Total Spent So Far: $146,501.80
30 Yard Dumpsters Filled: 5.5
We’ve finally gotten most all of the windows replaced in the house, save a few in the small studio AirBnB Windsor’s Rest. The priority now though has switched to finishing the flooring in the kitchen area (we are half way there having already done the living room) because the kitchen is literally sitting in boxes right now. It’s taking up our entire living room waiting to be installed. What a mess half our house is – rendered completely unusable right now. Very soon, by the end of November, this place will be so much nicer as the flooring and kitchen gets done – and we can put our lives back together.
The windows were a huge job! And of course, Dave came down to save the day again. He may have earned himself a second lifetime timeshare week without on-going expenses at The View this last trip. I will say I’m not sure how I would have done this part of the remodel without him. It’s literally impossible to put some of these windows in by yourself. You have to have someone hold it while the other person screws it into the wall.
We used 4-5″ tap cons throughout the installations to ensure these were solid and secured deep into the surrounding concrete walls. We put 3-4 up each side (depending upon the height) and at least one in the top and bottom of each window. Afterwards, we are plastering up the gaps and space around it to finish it, before painting.
One thing to note on jalousie type windows is that they only come in fixed height sizes. While you can order them to whatever rough opening width you’d like, height wise is dependent upon fixed sizes that divide evenly by your window pane height. For example, a 3″ jalousie comes in height adjustments every 3″ or so… a 4″ jalousie every 4, and so on. Ours were 6″ jalousie panes to ensure the most view – but it also gave us the largest vertical gap to fill at times.
We built up the windows that were shorter than the rough openings with treated lumber, all tap-conned into the concrete. We then sealed any gaps with caulking for water intrusion, and then covered over with plaster and paint. After painting, the finished product looks great.
These windows and screens are very easy to clean. It changed the view from the bedrooms and hallways in a major way. Before – we literally had wood window slats, you couldn’t even see through… A cheap way to allow ventilation in, and protect against hurricanes, all while completely blocking the view. Who does that!?!? lol.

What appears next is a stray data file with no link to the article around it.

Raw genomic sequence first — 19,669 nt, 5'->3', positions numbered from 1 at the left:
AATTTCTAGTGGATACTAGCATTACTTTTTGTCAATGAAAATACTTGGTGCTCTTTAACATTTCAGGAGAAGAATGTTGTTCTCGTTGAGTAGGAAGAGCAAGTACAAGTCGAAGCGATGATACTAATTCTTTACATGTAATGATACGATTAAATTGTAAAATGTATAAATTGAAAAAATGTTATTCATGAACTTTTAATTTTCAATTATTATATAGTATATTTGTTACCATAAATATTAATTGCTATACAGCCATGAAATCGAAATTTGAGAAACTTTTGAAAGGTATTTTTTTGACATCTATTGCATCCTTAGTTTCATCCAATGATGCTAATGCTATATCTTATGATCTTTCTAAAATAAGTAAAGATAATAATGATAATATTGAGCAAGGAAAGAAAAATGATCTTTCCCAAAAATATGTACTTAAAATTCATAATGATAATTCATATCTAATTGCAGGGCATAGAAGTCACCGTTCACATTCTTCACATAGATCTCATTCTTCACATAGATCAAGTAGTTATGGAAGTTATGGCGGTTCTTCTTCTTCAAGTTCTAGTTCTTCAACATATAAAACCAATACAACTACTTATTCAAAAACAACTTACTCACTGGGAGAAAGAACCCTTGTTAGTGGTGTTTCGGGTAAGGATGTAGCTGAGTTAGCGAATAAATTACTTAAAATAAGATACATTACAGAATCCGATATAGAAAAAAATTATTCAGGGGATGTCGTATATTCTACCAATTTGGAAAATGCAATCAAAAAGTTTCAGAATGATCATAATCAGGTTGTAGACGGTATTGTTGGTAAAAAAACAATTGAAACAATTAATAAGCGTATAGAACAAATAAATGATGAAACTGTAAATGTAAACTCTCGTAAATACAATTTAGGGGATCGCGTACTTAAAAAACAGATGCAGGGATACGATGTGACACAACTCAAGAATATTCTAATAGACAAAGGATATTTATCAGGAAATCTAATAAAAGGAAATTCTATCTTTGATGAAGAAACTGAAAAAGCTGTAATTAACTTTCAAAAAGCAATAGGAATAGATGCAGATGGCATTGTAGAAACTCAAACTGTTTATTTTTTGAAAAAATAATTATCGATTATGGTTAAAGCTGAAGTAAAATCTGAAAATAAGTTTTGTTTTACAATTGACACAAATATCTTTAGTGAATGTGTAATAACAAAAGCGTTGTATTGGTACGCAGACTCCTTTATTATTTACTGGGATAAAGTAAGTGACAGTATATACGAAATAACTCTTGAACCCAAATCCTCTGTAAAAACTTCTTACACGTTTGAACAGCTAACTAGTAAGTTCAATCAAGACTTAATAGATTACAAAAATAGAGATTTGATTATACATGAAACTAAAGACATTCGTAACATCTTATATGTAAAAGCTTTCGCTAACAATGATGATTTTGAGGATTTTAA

I commented previously, but the quality control process at AirMaster windows completely sucks out of Puerto Rico. While the finished product is of quality it seems, the manufacturing process is shabby. For example, the glass has fallen out of a few windows because they didn’t put enough silicone inside the metal bars that hold them in. We’ve been waiting for a couple months now for replacements. They forgot the connecting screw hardware in our windows, a $180 credit Home Depot had to give me to buy more, and they were even missing some of the window cranks and such. All fixable things I guess, but annoying none the less. They need someone checking the quality when the product comes off the line, so not to inconvenience the home owner or installer. I wouldn’t recommend these windows after our hassle ordering, waiting, installing and fixing, although I have to say I’m happy with the final product once it’s installed and has all the missing pieces replaced.
This process took us about 20 days of work in total, about 15 with two people working, and we installed 42 windows and doors. It would be much faster if this wasn’t a concrete house. I’ve got another 5 windows to do, which will probably add another 5 days worth of work once it’s all plastered and painted.
Finally, I’ll end with Liam – who is growing up incredibly fast. So far, he enjoys driving, and sailing as his main hobbies, other than eating, sleeping, and pooping.
Stay tuned! Flooring and kitchen is almost done!